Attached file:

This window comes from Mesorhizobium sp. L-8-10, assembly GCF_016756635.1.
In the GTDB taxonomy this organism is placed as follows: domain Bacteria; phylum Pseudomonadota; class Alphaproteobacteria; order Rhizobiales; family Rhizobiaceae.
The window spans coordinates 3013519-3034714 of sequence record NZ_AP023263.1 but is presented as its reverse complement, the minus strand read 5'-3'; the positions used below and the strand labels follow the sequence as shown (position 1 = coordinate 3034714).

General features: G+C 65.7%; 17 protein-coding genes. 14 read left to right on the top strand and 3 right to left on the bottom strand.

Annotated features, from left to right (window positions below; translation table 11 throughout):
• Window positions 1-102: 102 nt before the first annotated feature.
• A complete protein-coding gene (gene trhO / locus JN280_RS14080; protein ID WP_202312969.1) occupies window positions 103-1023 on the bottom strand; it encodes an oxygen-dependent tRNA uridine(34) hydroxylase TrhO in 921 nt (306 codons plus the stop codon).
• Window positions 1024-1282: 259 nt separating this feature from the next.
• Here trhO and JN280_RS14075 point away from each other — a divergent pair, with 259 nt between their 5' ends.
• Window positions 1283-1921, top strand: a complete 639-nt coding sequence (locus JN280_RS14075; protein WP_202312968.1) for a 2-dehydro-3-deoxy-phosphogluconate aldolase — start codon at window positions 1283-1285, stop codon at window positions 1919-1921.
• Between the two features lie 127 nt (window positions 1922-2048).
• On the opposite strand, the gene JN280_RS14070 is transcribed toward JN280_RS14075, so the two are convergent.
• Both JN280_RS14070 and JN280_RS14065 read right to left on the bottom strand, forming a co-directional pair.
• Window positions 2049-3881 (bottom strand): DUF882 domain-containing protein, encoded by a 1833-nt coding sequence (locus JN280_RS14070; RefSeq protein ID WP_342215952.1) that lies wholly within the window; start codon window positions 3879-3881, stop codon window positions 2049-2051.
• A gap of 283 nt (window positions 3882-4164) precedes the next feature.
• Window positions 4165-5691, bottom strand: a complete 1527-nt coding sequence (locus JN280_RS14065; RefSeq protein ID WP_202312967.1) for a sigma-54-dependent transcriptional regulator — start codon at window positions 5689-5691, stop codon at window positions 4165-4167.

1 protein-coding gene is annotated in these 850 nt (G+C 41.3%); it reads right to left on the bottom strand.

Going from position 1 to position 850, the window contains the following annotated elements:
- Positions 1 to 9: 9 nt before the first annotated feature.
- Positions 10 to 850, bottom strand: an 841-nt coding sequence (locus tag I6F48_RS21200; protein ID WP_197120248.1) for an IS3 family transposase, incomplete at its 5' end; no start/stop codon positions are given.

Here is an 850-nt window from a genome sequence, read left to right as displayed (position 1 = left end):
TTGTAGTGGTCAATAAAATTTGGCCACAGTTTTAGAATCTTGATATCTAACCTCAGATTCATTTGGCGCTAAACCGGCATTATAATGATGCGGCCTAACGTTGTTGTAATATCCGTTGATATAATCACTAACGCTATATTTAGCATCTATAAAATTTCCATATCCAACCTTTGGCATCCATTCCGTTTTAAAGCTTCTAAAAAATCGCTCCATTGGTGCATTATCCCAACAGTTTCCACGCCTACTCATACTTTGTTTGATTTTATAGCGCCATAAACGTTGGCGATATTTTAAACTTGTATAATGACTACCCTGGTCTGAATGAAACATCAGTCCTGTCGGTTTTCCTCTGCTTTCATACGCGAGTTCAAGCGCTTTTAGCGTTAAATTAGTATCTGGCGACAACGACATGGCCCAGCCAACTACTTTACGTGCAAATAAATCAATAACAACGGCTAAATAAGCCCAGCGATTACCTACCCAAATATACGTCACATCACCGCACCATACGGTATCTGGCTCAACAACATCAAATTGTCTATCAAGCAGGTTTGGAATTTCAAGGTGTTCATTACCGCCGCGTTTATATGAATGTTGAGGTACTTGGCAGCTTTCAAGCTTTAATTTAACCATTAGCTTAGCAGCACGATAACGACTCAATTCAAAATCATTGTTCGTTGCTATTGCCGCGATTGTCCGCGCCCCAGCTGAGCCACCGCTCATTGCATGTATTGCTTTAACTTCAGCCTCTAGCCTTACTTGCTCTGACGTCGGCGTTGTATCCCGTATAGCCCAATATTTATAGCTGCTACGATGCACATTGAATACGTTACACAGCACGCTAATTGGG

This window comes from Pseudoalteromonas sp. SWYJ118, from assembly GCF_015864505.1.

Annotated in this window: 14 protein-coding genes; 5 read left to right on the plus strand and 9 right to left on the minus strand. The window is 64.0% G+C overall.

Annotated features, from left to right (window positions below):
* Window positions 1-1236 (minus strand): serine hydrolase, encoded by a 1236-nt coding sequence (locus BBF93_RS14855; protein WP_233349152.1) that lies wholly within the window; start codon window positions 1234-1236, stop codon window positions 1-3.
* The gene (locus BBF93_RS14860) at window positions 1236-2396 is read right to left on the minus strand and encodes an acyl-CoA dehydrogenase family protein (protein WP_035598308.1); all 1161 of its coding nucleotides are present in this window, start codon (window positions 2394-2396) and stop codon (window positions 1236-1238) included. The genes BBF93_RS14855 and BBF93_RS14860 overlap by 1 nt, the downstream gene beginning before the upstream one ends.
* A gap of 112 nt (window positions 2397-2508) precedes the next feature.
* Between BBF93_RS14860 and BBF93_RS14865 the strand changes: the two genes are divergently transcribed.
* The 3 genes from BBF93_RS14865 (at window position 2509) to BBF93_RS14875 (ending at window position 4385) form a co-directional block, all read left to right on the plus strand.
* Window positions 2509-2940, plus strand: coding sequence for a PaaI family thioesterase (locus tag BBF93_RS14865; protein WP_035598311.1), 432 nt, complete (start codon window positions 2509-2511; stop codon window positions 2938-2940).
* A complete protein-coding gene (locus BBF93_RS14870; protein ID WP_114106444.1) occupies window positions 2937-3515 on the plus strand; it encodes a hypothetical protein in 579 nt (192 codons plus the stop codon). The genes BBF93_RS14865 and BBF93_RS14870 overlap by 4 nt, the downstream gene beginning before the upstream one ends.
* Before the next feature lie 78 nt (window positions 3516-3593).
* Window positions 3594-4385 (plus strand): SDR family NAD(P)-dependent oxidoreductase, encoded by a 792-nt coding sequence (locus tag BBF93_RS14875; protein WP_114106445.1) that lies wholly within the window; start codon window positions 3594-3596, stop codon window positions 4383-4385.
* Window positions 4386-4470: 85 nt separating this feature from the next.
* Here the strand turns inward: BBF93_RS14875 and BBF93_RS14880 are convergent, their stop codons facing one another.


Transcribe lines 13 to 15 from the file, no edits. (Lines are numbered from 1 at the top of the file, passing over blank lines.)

• Both JN280_RS14070 and JN280_RS14065 read right to left on the bottom strand, forming a co-directional pair.
• Window positions 2049-3881 (bottom strand): DUF882 domain-containing protein, encoded by a 1833-nt coding sequence (locus JN280_RS14070; RefSeq protein ID WP_342215952.1) that lies wholly within the window; start codon window positions 3879-3881, stop codon window positions 2049-2051.
• A gap of 283 nt (window positions 3882-4164) precedes the next feature.